|By Tanya Agrawal and Rama Venkat Raman1/2
|By Tanya Agrawal and Rama Venkat Raman
|By Tanya Agrawal and Rama Venkat Raman2/2
|By Tanya Agrawal and Rama Venkat Raman
By Tanya Agrawal and Rama Venkat Raman
(Reuters) - Technology stocks led the S&P 500 and Nasdaq to record closing highs on Friday, with the S&P ending above 2,600 points for the first time, while Amazon and retail stocks got a boost from signs of a strong start to the holiday shopping season.
The benchmark S&P 500 and the blue-chip Dow Jones industrials posted weekly gains for the first time in three weeks while the Nasdaq Composite posted its best weekly performance since the week to Sept. 1.
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The stock market had a half session on what is known as Black Friday, the day after the Thanksgiving holiday and the unofficial start of the U.S. holiday shopping season.
U.S. stores offered deep discounts, entertainment and gifts to draw bargain hunters, but some shoppers said they were just eyeing goods, reserving their cash for online purchases.
On Thursday, Thanksgiving Day, U.S. shoppers spent more than $2.87 billion online, according to Adobe Analytics.
Adobe, which measures 80 percent of online transactions at the largest 100 U.S. web retailers, forecast online Black Friday sales of $5 billion, which would be a record high. Online retailers could rake in an additional $6.6 billion on Cyber Monday.
The S&P retail index <.SPXRT> rose 0.75 percent and hit a record intraday high, led by Amazon's <AMZN.O> 2.6 percent gain.
"In the retail environment, Amazon is extremely important - the fact that Amazon continued to soar bodes well for the fourth-quarter holiday shopping season and it bodes well for Wall Street," said Adam Sarhan, chief executive of 50 Park Investments.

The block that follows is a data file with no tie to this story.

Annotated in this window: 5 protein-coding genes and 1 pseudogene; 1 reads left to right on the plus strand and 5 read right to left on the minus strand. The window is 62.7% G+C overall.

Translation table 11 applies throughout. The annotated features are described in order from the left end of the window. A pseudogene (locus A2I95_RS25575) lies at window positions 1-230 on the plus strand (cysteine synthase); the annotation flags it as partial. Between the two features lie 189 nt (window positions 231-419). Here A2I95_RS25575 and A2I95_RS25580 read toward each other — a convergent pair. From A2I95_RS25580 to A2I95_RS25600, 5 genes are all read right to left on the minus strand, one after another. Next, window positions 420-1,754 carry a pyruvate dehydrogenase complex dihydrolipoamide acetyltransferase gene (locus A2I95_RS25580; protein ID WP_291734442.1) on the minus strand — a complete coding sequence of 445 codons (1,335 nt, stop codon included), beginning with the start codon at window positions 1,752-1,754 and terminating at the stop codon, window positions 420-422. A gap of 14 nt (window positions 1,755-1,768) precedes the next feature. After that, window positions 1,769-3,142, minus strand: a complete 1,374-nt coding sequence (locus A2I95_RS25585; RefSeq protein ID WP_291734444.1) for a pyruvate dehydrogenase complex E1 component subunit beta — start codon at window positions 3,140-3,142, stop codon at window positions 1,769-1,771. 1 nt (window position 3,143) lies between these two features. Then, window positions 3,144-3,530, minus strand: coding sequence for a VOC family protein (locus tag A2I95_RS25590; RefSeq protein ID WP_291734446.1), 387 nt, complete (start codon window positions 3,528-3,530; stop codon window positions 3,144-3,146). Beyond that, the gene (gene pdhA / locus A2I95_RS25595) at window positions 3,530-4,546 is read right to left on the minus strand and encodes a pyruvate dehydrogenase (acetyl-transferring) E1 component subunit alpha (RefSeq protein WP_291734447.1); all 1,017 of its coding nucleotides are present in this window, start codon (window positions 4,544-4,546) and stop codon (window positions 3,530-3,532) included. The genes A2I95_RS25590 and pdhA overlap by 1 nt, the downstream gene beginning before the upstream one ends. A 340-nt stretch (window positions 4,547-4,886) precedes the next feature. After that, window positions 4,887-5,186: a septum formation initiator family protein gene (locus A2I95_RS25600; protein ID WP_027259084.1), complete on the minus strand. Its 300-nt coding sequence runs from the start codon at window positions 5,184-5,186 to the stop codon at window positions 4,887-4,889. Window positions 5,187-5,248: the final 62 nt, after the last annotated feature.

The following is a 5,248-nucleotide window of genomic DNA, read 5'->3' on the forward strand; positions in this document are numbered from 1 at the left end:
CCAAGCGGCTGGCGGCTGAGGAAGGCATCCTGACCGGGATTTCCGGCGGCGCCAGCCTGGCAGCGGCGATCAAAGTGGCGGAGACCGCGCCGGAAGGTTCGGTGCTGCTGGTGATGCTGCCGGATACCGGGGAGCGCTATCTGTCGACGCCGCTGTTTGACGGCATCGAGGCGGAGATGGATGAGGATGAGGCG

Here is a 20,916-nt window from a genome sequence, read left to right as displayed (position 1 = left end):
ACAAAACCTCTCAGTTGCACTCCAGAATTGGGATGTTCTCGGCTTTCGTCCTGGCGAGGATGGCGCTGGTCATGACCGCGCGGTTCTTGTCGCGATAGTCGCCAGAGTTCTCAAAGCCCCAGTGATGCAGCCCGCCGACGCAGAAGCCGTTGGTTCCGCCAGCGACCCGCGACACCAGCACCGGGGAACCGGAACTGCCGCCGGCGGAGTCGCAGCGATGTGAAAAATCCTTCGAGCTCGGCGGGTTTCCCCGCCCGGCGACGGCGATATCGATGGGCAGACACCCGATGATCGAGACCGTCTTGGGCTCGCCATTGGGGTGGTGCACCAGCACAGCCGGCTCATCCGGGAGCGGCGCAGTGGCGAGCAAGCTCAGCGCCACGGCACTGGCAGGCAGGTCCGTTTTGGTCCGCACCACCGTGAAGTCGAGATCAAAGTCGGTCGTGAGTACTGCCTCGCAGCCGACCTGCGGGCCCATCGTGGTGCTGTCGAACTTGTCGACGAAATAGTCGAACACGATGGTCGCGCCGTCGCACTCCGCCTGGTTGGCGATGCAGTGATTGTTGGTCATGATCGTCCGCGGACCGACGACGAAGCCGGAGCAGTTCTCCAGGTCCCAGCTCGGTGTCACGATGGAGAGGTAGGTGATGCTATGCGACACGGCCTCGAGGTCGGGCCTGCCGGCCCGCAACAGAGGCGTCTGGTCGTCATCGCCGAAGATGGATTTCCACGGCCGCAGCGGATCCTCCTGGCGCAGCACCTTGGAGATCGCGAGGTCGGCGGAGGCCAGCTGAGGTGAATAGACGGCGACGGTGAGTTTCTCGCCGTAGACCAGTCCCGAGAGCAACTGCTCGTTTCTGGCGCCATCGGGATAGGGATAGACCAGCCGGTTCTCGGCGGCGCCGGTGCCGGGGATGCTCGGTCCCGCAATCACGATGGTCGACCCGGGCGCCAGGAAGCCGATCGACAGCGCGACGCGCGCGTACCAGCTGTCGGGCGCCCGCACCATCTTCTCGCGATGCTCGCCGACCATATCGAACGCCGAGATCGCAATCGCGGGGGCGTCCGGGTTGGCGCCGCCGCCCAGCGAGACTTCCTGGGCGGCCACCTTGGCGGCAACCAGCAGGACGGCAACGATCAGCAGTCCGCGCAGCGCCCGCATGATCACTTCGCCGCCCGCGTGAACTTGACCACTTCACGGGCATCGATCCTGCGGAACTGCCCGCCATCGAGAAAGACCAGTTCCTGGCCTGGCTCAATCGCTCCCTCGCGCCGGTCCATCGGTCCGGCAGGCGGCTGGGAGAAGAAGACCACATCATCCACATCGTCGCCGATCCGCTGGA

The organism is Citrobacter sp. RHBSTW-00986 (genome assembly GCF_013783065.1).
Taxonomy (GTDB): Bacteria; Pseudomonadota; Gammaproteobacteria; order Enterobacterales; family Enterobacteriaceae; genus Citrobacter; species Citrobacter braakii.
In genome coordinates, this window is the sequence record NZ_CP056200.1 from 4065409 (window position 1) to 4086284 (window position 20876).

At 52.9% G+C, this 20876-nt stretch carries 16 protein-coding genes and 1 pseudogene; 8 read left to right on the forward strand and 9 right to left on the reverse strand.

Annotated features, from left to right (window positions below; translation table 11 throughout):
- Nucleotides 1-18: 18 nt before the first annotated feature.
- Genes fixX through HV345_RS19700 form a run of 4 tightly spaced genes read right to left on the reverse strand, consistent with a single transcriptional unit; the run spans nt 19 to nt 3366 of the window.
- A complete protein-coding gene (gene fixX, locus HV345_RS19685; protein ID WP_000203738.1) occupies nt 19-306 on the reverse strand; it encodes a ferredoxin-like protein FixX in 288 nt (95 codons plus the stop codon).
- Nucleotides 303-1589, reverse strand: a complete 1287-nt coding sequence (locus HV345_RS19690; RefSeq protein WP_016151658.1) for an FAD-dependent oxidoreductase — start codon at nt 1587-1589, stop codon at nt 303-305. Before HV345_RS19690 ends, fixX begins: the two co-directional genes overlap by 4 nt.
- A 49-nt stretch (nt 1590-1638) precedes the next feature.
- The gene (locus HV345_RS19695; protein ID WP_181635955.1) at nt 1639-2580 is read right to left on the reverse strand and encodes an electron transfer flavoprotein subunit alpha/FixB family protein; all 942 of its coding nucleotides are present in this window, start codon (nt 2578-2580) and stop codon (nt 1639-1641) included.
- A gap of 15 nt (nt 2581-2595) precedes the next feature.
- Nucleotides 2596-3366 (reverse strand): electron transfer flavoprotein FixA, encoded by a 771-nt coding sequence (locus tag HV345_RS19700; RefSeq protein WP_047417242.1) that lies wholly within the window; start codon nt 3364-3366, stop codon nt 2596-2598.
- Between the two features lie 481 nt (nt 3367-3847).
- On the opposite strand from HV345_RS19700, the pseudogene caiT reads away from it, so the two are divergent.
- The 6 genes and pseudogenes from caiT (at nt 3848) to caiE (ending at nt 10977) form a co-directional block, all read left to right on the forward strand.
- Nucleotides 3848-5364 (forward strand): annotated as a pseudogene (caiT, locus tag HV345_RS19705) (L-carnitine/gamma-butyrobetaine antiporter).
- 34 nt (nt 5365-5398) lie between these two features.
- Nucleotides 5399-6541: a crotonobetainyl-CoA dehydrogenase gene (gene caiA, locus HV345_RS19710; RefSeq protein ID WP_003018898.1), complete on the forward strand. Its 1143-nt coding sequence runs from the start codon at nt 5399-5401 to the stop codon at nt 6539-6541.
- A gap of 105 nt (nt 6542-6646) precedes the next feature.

Brick-and-mortar stores, which have been boosting their online presence, also fared well.
Macy's <M.N> closed up 2.1 percent at $21.07. The department store operator's chief executive told CNBC the company was better off this year than last and was seeing very robust online demand.
Kohl's <KSS.N>, Gap <GPS.N> and J.C. Penney <JCP.N> were up between 0.6 percent and 1.6 percent.
Target <TGT.N> ended 2.8 percent lower at $55.88, with analysts noting that it closed its stores for several hours overnight while rivals stayed open. Wal-Mart <WMT.N> inched up 0.2 percent.
The Dow <.DJI> rose 31.81 points, or 0.14 percent, to 23,557.99, while the S&P <.SPX> gained 5.34 points, or 0.21 percent, to 2,602.42. The Nasdaq <.IXIC> added 21.80 points, or 0.32 percent, to 6,889.16.
The CBOE Volatility Index <.VIX>, better known as the VIX and the most widely followed barometer of expected near-term stock market volatility, closed at 9.67, nearly a three-week low. Just after the stock market closed at 1 p.m. New York time (1800 GMT), the VIX fell to 8.56, ostensibly a record intra-day low. A CBOE Global Markets spokeswoman, however, said it was not a 'legitimate quote' and was caused by S&P 500 options quotes briefly going wide in thin, low volume markets. It was not immediately clear whether the CBOE would update historical data for the VIX to correct the quote.
The energy index <.SPNY> and the materials index <.SPLRCM> were boosted by rising commodities prices.
U.S. oil prices <CLc1> jumped to a more than two-year high as North American markets tightened on the partial closure of a key pipeline linking Canada and the United States. [O/R]
About 2.78 billion shares changed hands in U.S. exchanges in the shortened session. The daily average over the last 20 full sessions is 6.48 billion shares. Last year, volume during the session after Thanksgiving was 3 billion shares.
Advancing issues outnumbered declining ones on the NYSE by a 1.61-to-1 ratio; on Nasdaq, a 1.31-to-1 ratio favored advancers.
The S&P posted 35 new 52-week highs and one new low; the Nasdaq recorded 120 new highs and 21 new lows.
For a graphic on S&P 500 hundred-level milestone record highs during current bull market, click http://reut.rs/2AuuRzh
(Reporting by Tanya Agrawal and Rama Venkat Raman; Editing by Rodrigo Campos and James Dalgleish)